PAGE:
Massachusetts Governor Healey and Lieutenant Governor Driscoll stand and applaud
Photo Courtesy Of Joshua Qualls/Governor’s Press Office

Healey-Driscoll Administration Launches Climate Science Advisory Panel; Dr. Sawin named as panelist

Massachusetts Governor Healey and Lieutenant Governor Driscoll launched a Climate Science Advisory Panel through the new Massachusetts Office of Climate Science (OCS). Multisolving Institute Director and Founder Dr. Elizabeth Sawin has been named to serve as a panelist.

“The creation of the Climate Science Advisory Panel will be a tremendous resource as we integrate climate action into every agency in state government,” said Climate Chief Melissa Hoffer. “We must commit to following the latest scientific findings and expand our whole-of-government approach to tackle future extreme climate events. The guidance provided by these experts will ensure that we have the latest data to promote public awareness of climate change and to make the best decisions for our communities.”

Read the full press release here.

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That opened a new front of research at Climate Interactive: what else would improve around the world if countries truly transitioned away from fossil fuels? From improvements in air quality to energy security we documented many co-benefits of climate action, and incorporated some of them into Climate Interactive’s well known computer simulation, En-ROADS.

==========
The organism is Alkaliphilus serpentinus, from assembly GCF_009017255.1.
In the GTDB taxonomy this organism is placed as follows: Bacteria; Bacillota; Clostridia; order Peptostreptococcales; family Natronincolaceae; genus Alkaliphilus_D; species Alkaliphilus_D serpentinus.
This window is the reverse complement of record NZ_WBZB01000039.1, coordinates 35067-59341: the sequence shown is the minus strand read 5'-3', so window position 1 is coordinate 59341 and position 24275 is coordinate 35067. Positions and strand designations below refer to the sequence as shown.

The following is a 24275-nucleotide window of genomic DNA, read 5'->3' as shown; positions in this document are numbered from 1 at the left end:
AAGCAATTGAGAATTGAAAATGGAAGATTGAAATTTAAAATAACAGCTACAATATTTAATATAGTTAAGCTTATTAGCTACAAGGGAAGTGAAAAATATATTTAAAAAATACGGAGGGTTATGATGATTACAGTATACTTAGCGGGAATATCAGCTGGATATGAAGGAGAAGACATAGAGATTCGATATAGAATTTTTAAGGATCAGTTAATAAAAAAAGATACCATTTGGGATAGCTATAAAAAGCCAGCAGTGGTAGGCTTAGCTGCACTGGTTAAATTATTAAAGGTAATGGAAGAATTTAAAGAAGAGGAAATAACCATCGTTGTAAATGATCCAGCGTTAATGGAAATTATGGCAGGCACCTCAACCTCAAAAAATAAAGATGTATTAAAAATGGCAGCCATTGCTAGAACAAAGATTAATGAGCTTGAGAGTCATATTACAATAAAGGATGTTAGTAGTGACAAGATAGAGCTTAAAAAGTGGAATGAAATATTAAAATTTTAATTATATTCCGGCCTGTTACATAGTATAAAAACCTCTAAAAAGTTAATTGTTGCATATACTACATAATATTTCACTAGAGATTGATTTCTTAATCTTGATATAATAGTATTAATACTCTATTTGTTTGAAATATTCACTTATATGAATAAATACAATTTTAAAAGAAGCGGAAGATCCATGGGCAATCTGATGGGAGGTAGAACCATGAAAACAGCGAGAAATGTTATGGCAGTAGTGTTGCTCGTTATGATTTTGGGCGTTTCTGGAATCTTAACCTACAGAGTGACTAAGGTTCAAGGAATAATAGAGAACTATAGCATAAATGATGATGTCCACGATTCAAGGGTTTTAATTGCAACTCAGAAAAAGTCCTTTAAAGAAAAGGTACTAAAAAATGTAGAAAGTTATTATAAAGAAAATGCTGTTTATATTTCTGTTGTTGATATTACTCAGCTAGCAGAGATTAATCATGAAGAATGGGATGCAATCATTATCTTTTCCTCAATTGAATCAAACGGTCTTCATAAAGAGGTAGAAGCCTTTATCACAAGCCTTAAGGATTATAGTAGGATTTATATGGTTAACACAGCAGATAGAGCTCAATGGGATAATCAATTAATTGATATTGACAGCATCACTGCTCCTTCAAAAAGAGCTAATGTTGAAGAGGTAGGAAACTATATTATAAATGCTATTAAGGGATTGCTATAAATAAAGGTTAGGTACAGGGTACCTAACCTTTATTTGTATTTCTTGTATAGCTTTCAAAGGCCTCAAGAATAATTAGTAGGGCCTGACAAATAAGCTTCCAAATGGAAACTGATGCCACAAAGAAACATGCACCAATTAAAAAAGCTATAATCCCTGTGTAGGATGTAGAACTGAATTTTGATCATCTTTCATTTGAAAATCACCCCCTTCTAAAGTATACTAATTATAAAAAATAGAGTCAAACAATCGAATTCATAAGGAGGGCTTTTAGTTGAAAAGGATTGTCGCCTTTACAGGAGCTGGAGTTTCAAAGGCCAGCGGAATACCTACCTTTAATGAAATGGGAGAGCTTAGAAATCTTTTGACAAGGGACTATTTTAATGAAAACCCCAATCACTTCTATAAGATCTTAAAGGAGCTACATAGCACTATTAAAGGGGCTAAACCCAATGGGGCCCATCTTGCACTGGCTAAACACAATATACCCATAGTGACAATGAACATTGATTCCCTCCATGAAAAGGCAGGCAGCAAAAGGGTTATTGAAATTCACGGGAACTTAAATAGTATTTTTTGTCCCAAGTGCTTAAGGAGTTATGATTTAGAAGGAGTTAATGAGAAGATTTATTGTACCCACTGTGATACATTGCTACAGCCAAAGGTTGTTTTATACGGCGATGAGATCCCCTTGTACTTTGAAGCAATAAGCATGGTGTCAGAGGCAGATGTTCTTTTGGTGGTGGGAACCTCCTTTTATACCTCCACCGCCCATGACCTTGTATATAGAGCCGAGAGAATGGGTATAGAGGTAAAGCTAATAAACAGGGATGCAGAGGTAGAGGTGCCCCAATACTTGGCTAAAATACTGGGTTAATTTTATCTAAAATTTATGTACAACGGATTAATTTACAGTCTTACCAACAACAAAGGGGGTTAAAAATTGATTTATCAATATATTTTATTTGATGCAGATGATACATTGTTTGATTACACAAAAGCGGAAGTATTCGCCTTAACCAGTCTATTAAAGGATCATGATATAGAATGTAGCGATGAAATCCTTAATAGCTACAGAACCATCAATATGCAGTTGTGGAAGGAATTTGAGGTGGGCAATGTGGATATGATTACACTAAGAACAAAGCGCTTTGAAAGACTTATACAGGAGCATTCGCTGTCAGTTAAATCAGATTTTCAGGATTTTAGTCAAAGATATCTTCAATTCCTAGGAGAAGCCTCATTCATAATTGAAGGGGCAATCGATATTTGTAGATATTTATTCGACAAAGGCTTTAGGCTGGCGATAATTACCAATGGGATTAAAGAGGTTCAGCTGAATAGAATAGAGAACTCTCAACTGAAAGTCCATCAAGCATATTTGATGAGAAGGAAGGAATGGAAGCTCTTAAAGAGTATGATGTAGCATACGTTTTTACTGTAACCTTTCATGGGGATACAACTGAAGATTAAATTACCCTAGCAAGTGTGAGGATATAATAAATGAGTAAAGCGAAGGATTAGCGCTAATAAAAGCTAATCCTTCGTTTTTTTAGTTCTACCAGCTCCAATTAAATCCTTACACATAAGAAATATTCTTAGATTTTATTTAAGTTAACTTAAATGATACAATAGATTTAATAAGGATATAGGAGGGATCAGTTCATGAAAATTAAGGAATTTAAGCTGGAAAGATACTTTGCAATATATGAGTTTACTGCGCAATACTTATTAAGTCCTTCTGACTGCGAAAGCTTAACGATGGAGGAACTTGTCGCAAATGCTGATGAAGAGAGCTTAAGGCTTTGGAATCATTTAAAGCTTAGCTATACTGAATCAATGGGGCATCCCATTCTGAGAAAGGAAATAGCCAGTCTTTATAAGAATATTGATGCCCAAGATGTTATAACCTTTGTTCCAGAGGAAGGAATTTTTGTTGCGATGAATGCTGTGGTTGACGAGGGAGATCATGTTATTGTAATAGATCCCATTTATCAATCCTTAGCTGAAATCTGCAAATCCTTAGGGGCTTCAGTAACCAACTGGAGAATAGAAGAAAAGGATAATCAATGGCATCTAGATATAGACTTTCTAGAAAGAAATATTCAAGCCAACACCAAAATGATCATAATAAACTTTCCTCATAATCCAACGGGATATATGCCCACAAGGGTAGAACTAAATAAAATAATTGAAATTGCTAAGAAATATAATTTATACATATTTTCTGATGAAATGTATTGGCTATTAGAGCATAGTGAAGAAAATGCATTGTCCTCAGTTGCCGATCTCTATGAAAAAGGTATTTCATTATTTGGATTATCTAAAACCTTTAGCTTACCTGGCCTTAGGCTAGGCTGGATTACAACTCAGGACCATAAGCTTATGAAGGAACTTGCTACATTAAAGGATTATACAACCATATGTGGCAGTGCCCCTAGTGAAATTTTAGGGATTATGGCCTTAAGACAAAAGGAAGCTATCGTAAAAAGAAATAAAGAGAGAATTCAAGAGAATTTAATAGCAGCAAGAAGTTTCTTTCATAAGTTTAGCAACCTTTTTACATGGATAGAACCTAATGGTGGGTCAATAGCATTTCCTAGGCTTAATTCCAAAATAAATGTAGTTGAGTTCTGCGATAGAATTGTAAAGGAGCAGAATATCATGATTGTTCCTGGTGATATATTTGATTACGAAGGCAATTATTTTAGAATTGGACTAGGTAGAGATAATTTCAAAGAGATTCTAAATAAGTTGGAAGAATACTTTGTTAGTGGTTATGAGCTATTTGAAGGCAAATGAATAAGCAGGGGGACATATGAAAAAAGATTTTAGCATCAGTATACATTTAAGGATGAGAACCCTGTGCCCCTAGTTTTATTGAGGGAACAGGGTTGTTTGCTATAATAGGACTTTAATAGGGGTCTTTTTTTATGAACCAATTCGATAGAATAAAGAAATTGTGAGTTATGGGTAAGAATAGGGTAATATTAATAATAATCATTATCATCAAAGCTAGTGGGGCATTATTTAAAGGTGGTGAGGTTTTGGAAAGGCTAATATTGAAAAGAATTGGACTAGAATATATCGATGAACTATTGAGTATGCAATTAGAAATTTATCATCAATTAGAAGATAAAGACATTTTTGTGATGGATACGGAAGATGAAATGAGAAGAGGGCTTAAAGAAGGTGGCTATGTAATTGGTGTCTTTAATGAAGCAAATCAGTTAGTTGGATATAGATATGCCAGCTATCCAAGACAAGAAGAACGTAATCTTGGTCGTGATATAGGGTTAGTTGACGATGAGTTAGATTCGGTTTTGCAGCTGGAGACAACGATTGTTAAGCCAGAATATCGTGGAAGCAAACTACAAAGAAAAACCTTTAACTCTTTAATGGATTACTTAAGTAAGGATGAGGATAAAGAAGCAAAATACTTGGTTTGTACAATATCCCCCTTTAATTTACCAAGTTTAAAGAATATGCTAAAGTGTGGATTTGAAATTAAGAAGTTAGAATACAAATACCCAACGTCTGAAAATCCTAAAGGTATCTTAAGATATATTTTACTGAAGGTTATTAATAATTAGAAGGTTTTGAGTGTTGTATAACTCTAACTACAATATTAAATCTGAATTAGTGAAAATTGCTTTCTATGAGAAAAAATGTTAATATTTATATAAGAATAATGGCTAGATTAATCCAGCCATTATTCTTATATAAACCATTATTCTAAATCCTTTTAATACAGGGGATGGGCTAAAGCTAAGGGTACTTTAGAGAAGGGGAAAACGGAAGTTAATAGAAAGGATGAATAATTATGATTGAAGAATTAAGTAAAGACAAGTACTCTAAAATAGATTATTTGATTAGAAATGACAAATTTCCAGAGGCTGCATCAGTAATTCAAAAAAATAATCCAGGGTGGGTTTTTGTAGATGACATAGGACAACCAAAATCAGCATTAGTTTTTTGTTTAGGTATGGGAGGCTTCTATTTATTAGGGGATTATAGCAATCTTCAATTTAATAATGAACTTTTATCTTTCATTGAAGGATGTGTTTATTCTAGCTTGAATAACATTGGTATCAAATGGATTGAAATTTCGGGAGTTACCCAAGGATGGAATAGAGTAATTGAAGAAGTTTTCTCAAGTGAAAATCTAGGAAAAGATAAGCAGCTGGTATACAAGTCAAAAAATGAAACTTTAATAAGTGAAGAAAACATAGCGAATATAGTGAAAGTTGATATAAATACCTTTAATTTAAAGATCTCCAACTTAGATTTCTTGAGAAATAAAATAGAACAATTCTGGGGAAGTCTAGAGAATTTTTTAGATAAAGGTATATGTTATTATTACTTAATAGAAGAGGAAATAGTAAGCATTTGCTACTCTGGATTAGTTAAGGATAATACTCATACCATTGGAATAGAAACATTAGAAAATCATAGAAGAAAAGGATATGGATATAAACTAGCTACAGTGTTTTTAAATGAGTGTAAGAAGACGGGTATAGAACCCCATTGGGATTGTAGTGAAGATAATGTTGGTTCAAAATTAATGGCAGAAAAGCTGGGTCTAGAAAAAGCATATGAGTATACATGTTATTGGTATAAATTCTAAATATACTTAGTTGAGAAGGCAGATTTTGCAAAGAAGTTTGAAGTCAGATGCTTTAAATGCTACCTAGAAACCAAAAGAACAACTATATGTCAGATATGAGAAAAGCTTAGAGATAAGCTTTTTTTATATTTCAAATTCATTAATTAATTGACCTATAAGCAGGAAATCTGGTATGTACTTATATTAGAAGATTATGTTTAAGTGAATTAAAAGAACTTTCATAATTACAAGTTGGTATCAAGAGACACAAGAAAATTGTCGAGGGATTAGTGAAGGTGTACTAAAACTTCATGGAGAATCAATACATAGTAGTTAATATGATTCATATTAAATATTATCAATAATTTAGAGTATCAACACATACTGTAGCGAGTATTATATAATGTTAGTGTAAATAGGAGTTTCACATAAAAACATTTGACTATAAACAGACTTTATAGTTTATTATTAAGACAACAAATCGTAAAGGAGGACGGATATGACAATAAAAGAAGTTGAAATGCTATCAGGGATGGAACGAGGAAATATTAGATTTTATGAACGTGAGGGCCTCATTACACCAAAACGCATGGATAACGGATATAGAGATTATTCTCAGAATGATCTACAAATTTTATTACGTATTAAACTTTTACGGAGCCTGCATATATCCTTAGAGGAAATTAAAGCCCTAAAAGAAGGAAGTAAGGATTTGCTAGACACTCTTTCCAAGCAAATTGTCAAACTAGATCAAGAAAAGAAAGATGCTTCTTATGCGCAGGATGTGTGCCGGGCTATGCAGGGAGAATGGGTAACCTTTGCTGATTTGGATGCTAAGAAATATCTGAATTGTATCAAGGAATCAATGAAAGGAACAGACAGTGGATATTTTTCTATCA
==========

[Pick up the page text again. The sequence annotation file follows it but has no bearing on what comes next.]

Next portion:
But, the multiple benefits of actions to protect the climate remain mostly theoretical without ways of overcoming the obstacles to multisolving. That’s why, from the beginning of our work we have collaborated with others to understand the bright spots of multisolving around the world and to pilot multisolving approaches. First in Milwaukee in partnership with the Milwuakee Metropolitan Sewerage District and then in Atlanta, with Partnership for Southern Equity, we began to see what was possible by bringing the different parts of a system together in pursuit of actions and investments that lifted up many goals at once.

From this action research, along with a series of case studies of multisolving projects, we began to see attitudes and approaches that are in common across a wide diversity of multisolving projects, a topic we wrote about in Stanford Social Innovation Review.

Then came 2020. Pandemic. Escalating climate change impacts. Dire warnings about biodiversity loss. And more and more folks connecting the dots between each of these issues and structural inequity. Invitations to write, speak, and teach about multisolving came fast and furious and with it the possibility that what we’ve learned from multisolving bright spots could help support leaders around the world to respond to crises with multisolving. That spark led to the launch of the Multisolving Institute and our mission of supporting leaders as they pursue multisolving approaches